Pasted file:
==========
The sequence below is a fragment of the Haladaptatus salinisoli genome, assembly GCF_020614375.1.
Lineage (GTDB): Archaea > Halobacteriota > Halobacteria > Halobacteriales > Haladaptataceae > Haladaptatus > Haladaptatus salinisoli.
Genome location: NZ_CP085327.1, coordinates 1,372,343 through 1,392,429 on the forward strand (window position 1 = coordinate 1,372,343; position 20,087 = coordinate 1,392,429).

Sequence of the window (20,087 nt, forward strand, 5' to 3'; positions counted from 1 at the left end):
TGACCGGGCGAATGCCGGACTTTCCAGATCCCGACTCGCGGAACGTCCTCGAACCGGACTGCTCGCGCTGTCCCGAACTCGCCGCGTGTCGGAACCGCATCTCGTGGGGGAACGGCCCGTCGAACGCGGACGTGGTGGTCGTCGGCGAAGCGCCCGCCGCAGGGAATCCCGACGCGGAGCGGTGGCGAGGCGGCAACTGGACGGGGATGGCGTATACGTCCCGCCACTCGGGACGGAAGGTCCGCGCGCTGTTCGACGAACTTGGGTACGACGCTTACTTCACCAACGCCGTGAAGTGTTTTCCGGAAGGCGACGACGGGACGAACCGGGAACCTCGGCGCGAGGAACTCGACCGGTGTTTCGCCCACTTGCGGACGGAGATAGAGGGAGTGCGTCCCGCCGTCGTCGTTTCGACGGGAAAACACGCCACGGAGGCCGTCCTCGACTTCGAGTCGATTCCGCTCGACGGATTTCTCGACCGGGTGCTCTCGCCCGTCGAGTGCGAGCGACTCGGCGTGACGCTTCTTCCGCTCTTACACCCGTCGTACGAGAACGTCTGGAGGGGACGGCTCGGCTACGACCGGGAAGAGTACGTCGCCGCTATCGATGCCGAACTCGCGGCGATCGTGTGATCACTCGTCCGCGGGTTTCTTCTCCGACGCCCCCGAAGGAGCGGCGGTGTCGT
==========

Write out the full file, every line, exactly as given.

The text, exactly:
The sequence below is a fragment of the Haladaptatus salinisoli genome, assembly GCF_020614375.1.
Lineage (GTDB): Archaea > Halobacteriota > Halobacteria > Halobacteriales > Haladaptataceae > Haladaptatus > Haladaptatus salinisoli.
Genome location: NZ_CP085327.1, coordinates 1,372,343 through 1,392,429 on the forward strand (window position 1 = coordinate 1,372,343; position 20,087 = coordinate 1,392,429).

Sequence of the window (20,087 nt, forward strand, 5' to 3'; positions counted from 1 at the left end):
TGACCGGGCGAATGCCGGACTTTCCAGATCCCGACTCGCGGAACGTCCTCGAACCGGACTGCTCGCGCTGTCCCGAACTCGCCGCGTGTCGGAACCGCATCTCGTGGGGGAACGGCCCGTCGAACGCGGACGTGGTGGTCGTCGGCGAAGCGCCCGCCGCAGGGAATCCCGACGCGGAGCGGTGGCGAGGCGGCAACTGGACGGGGATGGCGTATACGTCCCGCCACTCGGGACGGAAGGTCCGCGCGCTGTTCGACGAACTTGGGTACGACGCTTACTTCACCAACGCCGTGAAGTGTTTTCCGGAAGGCGACGACGGGACGAACCGGGAACCTCGGCGCGAGGAACTCGACCGGTGTTTCGCCCACTTGCGGACGGAGATAGAGGGAGTGCGTCCCGCCGTCGTCGTTTCGACGGGAAAACACGCCACGGAGGCCGTCCTCGACTTCGAGTCGATTCCGCTCGACGGATTTCTCGACCGGGTGCTCTCGCCCGTCGAGTGCGAGCGACTCGGCGTGACGCTTCTTCCGCTCTTACACCCGTCGTACGAGAACGTCTGGAGGGGACGGCTCGGCTACGACCGGGAAGAGTACGTCGCCGCTATCGATGCCGAACTCGCGGCGATCGTGTGATCACTCGTCCGCGGGTTTCTTCTCCGACGCCCCCGAAGGAGCGGCGGTGTCGT